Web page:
Diervilla lonicera
Common Name: bush honeysuckle 
Type: Deciduous shrub
Family: Caprifoliaceae
Native Range: Eastern North America
Zone: 3 to 7
Height: 2.00 to 3.00 feet
Spread: 2.00 to 4.00 feet
Bloom Time: June to July
Bloom Description: Yellow
Sun: Full sun to part shade
Water: Dry to medium
Maintenance: Low
Suggested Use: Hedge, Naturalize
Flower: Showy
Leaf: Good Fall
Attracts: Hummingbirds, Butterflies


Easily grown in average, dry to medium moisture, well-drained soils in full sun to part shade. Tolerates drought. Freely suckers. Plants may be propagated by transplanting suckers. Prune as needed immediately after flowering. Plants grow best in cool summer climates.

Noteworthy Characteristics

Diervilla lonicera, commonly known as bush honeysuckle, is a suckering, densely branched, deciduous shrub that typically grows to 3' tall and to 4' wide. It is native to dry rocky open woodland areas and thickets from Newfoundland to Saskatchewan south to North Carolina, Tennessee and Iowa. It is noted for its small shrubby form, yellow trumpet-shaped flowers, dark green leaves and fall color. Tube-like flowers (each to 1/2" across), resembling the flowers of true honeysuckle (genus Lonicera), bloom in panicles (cymes) in late spring to early summer (June-July). In order to taste the sweet nectar, the tubular flower must be suckled, hence the name honeysuckle. Plants are self-sterile (seed set requires pollination from a nearby plant). Flowers give rise to fruits (dry woody dehiscent capsules). Ovate to oblong-lanceolate, pointed, opposite, glossy green leaves (to 2-5" long) with fine marginal teeth turn interesting shades of yellow to orange sometimes changing to red in fall.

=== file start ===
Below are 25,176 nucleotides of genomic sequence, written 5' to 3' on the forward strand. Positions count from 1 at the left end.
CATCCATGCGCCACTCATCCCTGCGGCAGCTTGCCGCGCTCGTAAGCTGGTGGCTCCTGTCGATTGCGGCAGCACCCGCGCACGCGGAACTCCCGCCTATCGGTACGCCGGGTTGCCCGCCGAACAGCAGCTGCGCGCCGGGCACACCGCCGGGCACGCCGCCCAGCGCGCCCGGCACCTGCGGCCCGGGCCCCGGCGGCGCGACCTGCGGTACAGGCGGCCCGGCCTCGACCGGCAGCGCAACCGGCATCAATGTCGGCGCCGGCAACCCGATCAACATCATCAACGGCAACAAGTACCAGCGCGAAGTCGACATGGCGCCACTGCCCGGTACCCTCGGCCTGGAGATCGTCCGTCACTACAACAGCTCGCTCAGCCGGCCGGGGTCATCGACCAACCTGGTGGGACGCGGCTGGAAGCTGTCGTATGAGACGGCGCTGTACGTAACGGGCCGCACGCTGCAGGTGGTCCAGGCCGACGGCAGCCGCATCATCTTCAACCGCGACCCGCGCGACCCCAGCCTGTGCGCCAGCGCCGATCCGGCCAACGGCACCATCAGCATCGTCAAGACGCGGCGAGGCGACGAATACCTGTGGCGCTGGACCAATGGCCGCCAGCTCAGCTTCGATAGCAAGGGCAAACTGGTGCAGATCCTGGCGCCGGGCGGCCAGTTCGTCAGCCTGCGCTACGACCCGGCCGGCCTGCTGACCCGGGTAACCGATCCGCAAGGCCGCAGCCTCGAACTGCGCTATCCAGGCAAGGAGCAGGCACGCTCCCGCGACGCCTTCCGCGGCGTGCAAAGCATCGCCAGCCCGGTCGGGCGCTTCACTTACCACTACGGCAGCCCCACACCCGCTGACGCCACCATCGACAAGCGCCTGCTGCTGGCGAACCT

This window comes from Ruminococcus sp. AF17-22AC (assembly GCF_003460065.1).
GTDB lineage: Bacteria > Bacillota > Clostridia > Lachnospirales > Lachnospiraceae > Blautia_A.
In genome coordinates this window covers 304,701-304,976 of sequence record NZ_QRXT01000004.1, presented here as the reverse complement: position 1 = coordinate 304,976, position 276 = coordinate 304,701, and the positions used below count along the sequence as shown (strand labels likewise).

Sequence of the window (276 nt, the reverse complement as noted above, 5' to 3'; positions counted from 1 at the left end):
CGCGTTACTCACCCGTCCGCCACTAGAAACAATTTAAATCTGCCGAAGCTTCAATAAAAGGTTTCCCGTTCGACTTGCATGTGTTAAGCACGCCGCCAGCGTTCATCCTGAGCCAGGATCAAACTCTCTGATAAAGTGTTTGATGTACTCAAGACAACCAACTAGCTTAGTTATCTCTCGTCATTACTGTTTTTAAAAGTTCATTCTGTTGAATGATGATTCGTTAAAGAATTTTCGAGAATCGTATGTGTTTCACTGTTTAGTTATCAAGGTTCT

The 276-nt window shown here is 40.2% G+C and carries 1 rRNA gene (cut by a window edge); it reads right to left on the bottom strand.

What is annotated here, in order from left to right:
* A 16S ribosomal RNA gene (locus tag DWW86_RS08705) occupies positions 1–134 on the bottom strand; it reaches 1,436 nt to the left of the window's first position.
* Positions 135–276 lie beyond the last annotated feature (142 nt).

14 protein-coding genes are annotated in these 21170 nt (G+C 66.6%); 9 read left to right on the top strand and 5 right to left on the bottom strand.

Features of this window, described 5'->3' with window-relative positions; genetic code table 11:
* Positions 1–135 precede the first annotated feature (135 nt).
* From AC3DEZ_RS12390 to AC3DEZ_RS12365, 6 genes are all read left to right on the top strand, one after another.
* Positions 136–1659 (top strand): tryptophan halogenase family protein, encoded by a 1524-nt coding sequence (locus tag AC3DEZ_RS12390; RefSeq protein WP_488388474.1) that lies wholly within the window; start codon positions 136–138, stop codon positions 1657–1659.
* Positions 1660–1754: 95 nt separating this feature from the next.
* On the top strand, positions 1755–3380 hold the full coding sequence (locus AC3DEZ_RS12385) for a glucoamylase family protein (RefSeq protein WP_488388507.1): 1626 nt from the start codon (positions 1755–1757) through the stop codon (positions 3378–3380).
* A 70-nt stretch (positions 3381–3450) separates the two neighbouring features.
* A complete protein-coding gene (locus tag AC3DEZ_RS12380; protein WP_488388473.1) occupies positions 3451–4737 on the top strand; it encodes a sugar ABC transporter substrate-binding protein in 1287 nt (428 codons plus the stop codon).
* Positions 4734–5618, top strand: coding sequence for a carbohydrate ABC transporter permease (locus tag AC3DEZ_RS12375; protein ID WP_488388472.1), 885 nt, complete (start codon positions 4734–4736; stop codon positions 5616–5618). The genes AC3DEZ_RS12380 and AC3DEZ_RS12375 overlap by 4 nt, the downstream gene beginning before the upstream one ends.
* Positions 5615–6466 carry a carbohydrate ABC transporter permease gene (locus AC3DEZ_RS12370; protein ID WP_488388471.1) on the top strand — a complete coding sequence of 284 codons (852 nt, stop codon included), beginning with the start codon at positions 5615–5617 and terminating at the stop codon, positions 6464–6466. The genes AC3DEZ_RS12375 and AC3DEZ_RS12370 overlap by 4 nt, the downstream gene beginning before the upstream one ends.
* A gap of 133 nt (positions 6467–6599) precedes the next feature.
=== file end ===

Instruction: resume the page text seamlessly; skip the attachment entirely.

Genus name honors a French surgeon named Dierville or Diereville who observed with great interest a North American native bush-honeysuckle growing in Canada during an extensive trip he took to that country in 1699-1700. Upon his return to France, he introduced the shrub to European culture, with the bush-honeysuckle genus eventually being named in memory of him. Linnaeus subsequently listed the observed Canadian plant as Diervilla lonicera.

Specific epithet comes from the genus name for honeysuckle (Lonicera).

The honey-like taste of the flower nectar can be enjoyed by suckling the flower, hence the common name of honeysuckle. This species should not to be confused with Lonicera japonica, which shares the common name bush honeysuckle and is an exotic invasive species to Missouri and the Midwest.


No serious insect or disease problems. Leaf spot and powdery mildew may occur.


Small hedge. Shrub borders. Naturalize in woodland gardens or on slopes in areas where plants can spread to form colonies.